Changes of order: the
storyline was rearranged in an attempt to make sense out of it.
Distortions of emotion:
people added their own feelings and attitudes to the story.
Changers: Sir Frederic Bartlett
The War of the Ghosts
One night two young men from Egulac went down to the river to hunt seals
and while they were there it became foggy and calm. Then they heard
war-cries, and they thought: "Maybe this is a war-party". They escaped
to the shore, and hid behind a log. Now canoes came up, and they heard
the noise of paddles, and saw one canoe coming up to them. There were
five men in the canoe, and they said:
"What do you think? We wish to take you along. We are going up the river
to make war on the people."
One of the young men said,"I have no arrows."
"Arrows are in the canoe," they said.
will not go along. I might be killed. My relatives do not know where I
have gone. But you," he said, turning to the other, "may go with them."
one of the young men went, but the other returned home. And the
warriors went on up the river to a town on the other side of Kalama. The
people came down to the water and they began to fight, and many were
killed. But presently the young man heard one of the warriors say,
"Quick, let us go home: that Indian has been hit." Now he thought: "Oh,
they are ghosts." He did not feel sick, but they said he had been shot.
the canoes went back to Egulac and the young man went ashore to his
house and made a fire. And he told everybody and said: "Behold I
accompanied the ghosts, and we went to fight. Many of our fellows were
killed, and many of those who attacked us were killed. They said I was
hit, and I did not feel sick."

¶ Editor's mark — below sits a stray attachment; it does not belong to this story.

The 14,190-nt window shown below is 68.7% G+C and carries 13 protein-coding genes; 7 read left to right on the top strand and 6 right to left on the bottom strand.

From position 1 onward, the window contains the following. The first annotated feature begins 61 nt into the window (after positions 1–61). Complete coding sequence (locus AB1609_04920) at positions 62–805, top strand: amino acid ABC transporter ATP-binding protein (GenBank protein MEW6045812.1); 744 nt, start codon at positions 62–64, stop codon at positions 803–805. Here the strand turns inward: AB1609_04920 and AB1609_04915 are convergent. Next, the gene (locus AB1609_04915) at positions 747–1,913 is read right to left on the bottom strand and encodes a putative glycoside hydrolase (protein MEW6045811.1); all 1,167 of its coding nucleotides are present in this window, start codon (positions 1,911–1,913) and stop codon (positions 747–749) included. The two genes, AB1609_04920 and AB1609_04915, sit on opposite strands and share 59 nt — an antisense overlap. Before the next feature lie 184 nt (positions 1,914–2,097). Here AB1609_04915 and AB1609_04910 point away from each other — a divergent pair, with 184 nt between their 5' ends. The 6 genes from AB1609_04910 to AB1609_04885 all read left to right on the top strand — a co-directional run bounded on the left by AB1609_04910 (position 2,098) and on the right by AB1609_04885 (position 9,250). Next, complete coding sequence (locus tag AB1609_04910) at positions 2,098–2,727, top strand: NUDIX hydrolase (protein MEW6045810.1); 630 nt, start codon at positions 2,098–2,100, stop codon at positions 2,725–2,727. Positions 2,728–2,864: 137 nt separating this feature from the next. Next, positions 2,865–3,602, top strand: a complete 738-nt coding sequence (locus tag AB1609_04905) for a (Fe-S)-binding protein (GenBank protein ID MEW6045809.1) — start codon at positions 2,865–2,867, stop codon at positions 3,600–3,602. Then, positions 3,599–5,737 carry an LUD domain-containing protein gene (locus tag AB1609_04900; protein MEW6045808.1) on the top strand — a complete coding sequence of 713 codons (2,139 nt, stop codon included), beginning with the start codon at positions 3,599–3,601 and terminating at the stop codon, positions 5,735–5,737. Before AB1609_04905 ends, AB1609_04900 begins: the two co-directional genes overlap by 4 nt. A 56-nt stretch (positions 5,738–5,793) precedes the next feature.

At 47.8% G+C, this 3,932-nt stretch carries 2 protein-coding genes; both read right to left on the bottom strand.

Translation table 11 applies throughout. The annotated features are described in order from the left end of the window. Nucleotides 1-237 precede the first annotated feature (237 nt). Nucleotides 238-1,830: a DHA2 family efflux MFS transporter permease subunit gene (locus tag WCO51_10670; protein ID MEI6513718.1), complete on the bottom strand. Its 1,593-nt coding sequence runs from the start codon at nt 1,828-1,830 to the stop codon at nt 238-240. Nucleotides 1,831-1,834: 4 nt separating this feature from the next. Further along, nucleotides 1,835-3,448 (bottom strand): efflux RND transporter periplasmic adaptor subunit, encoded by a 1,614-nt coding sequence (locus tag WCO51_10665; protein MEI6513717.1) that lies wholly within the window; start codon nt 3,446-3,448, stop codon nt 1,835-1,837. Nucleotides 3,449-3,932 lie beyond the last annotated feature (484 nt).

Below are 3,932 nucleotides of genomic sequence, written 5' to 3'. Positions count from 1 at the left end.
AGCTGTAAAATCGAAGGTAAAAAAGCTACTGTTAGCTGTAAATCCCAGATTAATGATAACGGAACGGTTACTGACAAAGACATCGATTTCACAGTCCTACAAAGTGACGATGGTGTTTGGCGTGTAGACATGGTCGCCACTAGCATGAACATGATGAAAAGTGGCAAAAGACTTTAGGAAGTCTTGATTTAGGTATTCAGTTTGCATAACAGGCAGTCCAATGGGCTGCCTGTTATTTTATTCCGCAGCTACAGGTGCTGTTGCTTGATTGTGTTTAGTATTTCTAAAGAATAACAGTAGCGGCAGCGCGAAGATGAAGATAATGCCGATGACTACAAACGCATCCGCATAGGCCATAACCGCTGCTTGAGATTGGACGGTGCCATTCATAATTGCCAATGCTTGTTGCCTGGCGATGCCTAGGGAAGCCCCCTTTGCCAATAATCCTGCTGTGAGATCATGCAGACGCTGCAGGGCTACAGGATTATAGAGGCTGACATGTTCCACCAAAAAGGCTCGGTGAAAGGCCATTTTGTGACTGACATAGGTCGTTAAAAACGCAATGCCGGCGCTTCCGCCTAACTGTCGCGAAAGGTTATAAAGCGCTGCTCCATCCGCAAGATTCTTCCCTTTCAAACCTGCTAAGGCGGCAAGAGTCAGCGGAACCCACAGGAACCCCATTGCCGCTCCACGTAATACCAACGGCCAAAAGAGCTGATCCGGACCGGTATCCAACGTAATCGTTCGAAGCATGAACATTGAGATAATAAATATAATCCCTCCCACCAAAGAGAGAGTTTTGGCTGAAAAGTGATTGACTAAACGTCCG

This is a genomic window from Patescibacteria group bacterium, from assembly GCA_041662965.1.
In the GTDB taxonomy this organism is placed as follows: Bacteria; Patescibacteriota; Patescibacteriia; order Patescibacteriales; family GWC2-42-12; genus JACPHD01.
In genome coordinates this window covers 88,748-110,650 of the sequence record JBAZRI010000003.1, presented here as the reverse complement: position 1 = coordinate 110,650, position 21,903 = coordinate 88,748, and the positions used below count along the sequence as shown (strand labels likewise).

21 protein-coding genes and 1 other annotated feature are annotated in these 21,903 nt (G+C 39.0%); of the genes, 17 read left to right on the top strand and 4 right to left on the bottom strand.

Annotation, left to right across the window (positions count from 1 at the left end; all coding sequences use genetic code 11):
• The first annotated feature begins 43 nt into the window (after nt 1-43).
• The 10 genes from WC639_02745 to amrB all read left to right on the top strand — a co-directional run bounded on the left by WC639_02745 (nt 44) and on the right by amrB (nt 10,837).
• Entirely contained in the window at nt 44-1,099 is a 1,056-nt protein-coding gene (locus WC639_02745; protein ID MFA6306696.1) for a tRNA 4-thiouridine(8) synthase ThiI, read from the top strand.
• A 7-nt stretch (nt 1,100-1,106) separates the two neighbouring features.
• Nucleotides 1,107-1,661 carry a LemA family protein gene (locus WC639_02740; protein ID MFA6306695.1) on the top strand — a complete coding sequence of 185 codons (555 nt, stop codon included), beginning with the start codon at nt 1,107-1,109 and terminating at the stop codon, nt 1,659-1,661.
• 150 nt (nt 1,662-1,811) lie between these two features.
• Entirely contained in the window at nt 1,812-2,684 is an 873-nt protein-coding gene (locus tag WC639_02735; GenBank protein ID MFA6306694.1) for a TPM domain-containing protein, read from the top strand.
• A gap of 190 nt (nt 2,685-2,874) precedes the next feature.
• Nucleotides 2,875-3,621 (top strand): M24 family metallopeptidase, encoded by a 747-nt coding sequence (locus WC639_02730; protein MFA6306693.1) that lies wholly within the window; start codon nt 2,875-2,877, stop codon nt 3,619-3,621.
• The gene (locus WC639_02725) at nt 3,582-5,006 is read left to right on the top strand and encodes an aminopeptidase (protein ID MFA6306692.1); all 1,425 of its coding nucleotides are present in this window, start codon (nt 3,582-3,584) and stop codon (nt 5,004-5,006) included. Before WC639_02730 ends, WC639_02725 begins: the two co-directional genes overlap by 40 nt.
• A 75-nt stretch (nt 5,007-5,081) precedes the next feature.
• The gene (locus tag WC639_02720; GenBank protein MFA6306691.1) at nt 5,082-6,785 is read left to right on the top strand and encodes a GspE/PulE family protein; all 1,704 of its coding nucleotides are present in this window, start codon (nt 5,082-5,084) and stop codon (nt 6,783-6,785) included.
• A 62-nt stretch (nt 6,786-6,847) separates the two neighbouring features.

told it all, and then he became quiet. When the sun rose he fell down.
Something black came out of his mouth. His face became contorted. The
people jumped up and cried. He was dead.
Remembering, 1932/1995, p. 65)
Being a native
North American story the narrative contains words, concepts and ideas
different to ones that as Westerners we are used to. As a result when
we are asked to retell the story we make alterations. These are based
on our own schemas, stereotypes and expectations.
Look at the list
of alterations Bartlett suggested (previous page) and try to spot
examples of them in the participant’s version below:
War of the Ghosts:
Two men from Edulac went fishing. While thus occupied by the river they
heard a noise in the distance.
"It sounds like a cry", said one, and presently there appeared some men
in canoes who invited them to join the party on their adventure. One of
the young men refused to go, on the ground of family ties, but he other
offered to go.
"But there are no arrows", he said.
"The arrows are in the boat", was the reply.
thereupon took his place, while his friend returned home. The party
paddled up the river to Kaloma, and began to land on the banks of the
river. The enemy came rushing upon them, and some sharp fighting ensued.
Presently some one was injured, and the cry was raised that the enemy
The party returned down the stream, and the young man arrived home
feeling none the worse for is experience. The next morning at dawn he
endeavoured to recount his adventures. While he was talking something
black issued from his mouth. Suddenly he uttered a cry and fell down.
His friends gathered round him.
But he was dead.
(from Bartlett, Remembering, 1932/1995, p. 66 -- transcript of a
recall protocol taken after 20 hours)
The story above is by
way of illustration. There is no need to learn the detail, only what it